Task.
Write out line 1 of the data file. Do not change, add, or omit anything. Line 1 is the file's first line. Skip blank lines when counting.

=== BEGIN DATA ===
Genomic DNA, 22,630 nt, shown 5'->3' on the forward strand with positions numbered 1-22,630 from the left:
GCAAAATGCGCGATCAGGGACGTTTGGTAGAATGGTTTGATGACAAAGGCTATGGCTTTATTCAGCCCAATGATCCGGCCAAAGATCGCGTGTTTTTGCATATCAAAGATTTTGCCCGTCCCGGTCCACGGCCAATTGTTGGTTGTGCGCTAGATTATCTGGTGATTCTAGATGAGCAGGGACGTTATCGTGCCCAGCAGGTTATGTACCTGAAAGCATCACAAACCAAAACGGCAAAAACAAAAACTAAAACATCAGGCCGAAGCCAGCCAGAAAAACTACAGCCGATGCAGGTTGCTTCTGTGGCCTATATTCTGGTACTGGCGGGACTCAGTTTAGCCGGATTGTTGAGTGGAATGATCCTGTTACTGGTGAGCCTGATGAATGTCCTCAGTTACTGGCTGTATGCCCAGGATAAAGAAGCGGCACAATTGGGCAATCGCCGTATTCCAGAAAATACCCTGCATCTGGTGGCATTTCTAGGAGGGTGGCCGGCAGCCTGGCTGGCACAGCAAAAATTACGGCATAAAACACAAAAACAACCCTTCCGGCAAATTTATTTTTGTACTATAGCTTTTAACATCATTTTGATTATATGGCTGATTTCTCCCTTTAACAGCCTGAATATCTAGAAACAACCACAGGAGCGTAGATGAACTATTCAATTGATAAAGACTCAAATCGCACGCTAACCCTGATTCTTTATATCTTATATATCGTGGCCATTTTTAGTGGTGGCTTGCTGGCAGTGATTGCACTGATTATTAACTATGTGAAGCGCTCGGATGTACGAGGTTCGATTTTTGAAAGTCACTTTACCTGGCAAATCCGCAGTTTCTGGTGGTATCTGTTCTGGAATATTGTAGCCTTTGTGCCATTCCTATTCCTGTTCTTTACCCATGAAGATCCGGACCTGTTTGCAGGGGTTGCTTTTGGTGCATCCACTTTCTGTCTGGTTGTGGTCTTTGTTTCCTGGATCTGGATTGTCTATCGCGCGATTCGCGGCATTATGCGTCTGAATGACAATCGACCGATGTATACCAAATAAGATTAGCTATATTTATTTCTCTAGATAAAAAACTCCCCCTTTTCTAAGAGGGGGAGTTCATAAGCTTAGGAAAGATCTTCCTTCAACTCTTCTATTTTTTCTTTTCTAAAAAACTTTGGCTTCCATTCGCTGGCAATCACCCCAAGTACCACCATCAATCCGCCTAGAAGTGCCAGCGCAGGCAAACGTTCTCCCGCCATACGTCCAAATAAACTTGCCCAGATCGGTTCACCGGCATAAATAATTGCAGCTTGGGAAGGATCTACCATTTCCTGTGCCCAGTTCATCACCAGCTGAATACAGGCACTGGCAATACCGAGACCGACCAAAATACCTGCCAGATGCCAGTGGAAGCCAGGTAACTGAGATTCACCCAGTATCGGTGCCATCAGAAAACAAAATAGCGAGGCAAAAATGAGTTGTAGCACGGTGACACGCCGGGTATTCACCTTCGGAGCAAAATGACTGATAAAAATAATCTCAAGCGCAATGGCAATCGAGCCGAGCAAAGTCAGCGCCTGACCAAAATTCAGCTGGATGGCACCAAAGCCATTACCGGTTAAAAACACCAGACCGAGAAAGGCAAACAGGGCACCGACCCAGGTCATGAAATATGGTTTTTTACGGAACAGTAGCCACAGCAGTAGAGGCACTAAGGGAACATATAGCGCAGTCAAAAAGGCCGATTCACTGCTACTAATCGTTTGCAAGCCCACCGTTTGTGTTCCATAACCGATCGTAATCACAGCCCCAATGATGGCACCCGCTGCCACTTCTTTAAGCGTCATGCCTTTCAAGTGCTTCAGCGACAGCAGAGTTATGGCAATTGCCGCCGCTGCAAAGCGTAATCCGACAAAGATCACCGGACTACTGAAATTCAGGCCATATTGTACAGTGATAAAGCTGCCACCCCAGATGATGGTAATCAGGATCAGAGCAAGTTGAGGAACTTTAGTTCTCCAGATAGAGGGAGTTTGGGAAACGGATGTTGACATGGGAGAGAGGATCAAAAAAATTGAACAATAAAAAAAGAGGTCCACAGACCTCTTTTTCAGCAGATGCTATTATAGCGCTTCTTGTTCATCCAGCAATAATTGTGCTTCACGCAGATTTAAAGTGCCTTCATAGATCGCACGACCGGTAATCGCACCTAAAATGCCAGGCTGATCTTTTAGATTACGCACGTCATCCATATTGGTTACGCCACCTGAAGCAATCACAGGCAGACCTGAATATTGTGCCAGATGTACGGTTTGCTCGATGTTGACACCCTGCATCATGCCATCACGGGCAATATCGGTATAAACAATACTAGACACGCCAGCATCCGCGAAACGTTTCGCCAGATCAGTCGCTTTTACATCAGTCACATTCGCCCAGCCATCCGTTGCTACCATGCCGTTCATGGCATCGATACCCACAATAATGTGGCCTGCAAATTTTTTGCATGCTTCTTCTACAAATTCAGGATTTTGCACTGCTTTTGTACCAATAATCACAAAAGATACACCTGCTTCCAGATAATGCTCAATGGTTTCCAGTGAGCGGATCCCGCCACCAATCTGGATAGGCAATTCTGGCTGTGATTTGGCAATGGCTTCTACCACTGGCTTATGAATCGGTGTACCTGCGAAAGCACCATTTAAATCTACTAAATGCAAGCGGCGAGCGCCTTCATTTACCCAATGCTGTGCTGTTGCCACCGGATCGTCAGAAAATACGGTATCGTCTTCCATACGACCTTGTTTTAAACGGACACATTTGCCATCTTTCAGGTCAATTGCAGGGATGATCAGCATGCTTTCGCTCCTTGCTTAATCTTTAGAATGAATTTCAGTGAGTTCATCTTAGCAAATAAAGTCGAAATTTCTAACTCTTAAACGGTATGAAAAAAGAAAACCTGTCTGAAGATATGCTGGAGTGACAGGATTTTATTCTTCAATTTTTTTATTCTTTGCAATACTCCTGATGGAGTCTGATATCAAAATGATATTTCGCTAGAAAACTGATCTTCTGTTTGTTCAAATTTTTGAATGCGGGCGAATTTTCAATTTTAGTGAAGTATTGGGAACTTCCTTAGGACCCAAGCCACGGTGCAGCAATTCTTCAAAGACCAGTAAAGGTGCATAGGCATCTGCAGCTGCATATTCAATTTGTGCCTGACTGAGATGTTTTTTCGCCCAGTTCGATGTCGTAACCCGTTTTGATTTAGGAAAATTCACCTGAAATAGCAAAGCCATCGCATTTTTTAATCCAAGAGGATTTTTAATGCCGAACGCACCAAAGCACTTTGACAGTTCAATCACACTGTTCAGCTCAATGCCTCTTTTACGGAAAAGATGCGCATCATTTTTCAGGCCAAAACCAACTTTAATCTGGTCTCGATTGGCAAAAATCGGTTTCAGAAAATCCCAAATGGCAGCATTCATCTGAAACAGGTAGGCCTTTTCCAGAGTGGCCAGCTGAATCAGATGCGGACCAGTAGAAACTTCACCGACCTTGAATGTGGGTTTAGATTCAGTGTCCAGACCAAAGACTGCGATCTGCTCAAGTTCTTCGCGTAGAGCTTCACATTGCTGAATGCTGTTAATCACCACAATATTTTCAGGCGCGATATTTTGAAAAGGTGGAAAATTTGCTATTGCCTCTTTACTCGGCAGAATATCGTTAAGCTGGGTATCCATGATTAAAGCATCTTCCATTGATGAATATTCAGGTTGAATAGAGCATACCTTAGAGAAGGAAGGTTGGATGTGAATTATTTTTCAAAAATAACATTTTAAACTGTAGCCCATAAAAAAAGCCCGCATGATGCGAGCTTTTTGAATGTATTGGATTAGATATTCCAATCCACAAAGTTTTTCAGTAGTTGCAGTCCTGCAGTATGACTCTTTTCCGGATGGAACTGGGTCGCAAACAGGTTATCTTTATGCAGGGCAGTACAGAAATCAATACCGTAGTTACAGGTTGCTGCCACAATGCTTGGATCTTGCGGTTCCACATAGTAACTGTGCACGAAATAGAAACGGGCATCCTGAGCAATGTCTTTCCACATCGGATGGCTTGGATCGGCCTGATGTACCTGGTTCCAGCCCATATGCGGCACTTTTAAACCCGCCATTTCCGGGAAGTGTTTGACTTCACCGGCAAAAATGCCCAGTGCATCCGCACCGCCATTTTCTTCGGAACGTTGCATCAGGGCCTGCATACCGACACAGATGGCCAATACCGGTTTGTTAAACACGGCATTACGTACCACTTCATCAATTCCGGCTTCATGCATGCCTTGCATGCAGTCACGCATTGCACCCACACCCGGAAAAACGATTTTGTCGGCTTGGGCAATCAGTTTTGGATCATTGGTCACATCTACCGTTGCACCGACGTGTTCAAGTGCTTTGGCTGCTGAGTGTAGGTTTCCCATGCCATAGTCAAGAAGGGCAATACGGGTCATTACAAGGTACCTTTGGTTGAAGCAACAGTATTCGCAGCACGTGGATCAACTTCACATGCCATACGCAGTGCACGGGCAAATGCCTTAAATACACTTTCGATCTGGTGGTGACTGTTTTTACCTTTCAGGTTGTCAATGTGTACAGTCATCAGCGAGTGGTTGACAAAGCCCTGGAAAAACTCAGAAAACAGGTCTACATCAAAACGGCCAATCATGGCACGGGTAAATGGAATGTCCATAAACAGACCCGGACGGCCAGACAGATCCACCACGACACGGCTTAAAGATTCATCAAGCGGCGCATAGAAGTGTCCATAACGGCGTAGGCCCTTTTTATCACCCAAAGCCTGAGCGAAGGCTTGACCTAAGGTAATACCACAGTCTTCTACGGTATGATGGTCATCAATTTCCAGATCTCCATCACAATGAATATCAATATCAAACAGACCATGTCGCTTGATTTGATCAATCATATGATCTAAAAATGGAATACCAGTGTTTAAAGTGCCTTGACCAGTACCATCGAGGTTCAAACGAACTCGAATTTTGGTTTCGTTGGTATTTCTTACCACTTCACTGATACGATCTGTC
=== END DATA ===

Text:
Genomic DNA, 22,630 nt, shown 5'->3' on the forward strand with positions numbered 1-22,630 from the left: